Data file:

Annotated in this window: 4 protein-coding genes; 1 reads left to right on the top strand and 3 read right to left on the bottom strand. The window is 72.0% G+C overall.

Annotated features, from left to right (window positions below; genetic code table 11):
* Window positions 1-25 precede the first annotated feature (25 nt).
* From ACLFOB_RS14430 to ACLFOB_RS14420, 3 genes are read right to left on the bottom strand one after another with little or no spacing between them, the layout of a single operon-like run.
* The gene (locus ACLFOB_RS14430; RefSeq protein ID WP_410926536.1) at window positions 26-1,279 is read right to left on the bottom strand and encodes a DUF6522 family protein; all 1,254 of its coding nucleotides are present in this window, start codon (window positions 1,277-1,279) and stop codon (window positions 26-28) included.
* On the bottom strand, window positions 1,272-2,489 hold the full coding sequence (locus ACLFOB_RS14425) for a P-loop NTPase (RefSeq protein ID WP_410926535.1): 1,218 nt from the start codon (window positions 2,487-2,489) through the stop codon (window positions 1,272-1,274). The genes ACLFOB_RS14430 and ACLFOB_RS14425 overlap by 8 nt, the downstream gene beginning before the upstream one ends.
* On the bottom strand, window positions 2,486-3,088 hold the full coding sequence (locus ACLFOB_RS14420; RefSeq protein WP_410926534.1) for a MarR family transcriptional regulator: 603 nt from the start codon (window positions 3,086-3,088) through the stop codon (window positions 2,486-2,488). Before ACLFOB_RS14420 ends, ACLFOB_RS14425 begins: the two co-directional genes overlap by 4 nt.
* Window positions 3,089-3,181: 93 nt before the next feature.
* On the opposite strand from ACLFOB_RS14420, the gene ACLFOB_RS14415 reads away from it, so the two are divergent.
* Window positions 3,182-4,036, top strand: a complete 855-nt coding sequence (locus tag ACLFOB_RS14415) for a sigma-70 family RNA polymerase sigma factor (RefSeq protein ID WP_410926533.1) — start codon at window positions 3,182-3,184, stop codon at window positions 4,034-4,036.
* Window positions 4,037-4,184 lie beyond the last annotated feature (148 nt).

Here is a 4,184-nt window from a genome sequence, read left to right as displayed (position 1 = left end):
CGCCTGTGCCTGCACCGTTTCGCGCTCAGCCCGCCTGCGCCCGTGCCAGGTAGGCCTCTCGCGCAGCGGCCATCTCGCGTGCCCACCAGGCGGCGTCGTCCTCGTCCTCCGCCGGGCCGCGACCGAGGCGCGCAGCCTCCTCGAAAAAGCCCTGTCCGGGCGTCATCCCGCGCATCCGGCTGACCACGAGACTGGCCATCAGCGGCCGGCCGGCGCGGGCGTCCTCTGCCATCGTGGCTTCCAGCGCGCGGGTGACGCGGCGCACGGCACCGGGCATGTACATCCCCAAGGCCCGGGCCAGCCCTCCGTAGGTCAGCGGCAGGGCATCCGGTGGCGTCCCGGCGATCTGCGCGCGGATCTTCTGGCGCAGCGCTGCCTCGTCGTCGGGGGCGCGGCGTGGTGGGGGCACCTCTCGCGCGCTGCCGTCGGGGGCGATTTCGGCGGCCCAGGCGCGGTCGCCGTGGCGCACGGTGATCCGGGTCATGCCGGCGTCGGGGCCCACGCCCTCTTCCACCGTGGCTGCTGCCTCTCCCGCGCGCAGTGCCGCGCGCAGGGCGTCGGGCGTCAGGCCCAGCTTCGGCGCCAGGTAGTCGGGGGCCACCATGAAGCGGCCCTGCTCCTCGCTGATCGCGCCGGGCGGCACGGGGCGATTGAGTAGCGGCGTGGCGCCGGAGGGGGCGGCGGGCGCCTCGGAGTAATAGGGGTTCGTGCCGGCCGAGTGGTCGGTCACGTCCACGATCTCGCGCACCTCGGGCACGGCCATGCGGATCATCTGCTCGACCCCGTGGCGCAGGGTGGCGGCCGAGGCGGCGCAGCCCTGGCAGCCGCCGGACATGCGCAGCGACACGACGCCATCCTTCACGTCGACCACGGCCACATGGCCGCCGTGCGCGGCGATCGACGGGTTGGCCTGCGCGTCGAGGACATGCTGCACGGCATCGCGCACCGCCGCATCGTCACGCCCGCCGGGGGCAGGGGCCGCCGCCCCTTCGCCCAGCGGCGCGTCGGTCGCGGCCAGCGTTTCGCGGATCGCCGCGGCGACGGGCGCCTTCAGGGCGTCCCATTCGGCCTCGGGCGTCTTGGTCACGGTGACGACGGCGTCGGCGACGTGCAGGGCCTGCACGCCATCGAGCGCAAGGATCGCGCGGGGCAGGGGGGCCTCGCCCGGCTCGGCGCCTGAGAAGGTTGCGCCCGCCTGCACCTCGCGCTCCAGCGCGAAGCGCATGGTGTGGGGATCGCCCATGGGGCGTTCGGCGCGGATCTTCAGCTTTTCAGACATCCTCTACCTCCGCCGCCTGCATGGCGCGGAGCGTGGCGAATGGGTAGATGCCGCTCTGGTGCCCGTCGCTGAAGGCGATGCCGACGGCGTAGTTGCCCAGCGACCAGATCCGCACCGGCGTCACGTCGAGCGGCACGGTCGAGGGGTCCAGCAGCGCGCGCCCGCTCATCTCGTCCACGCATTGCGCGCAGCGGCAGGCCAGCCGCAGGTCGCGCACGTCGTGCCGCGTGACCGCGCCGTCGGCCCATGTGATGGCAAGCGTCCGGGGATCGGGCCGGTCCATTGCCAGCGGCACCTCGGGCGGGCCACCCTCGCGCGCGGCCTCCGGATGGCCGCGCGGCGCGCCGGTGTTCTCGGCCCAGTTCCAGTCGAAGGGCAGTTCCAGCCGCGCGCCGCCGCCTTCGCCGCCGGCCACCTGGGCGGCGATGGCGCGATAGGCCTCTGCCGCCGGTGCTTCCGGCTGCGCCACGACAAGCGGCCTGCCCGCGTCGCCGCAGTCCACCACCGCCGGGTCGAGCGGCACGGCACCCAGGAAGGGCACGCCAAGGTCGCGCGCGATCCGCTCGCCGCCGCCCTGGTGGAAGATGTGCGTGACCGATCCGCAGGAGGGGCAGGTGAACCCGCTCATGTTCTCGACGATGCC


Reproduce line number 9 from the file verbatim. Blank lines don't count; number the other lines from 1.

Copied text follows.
* On the opposite strand from ACLFOB_RS14420, the gene ACLFOB_RS14415 reads away from it, so the two are divergent.